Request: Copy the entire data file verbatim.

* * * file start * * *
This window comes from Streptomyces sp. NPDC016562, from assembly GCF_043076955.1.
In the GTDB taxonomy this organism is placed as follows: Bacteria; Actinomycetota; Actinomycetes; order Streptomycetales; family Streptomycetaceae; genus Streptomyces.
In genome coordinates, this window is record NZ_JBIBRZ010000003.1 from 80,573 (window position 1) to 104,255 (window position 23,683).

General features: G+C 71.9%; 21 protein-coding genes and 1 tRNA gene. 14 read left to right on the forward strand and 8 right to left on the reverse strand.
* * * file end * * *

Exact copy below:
This window comes from Streptomyces sp. NPDC016562, from assembly GCF_043076955.1.
In the GTDB taxonomy this organism is placed as follows: Bacteria; Actinomycetota; Actinomycetes; order Streptomycetales; family Streptomycetaceae; genus Streptomyces.
In genome coordinates, this window is record NZ_JBIBRZ010000003.1 from 80,573 (window position 1) to 104,255 (window position 23,683).

General features: G+C 71.9%; 21 protein-coding genes and 1 tRNA gene. 14 read left to right on the forward strand and 8 right to left on the reverse strand.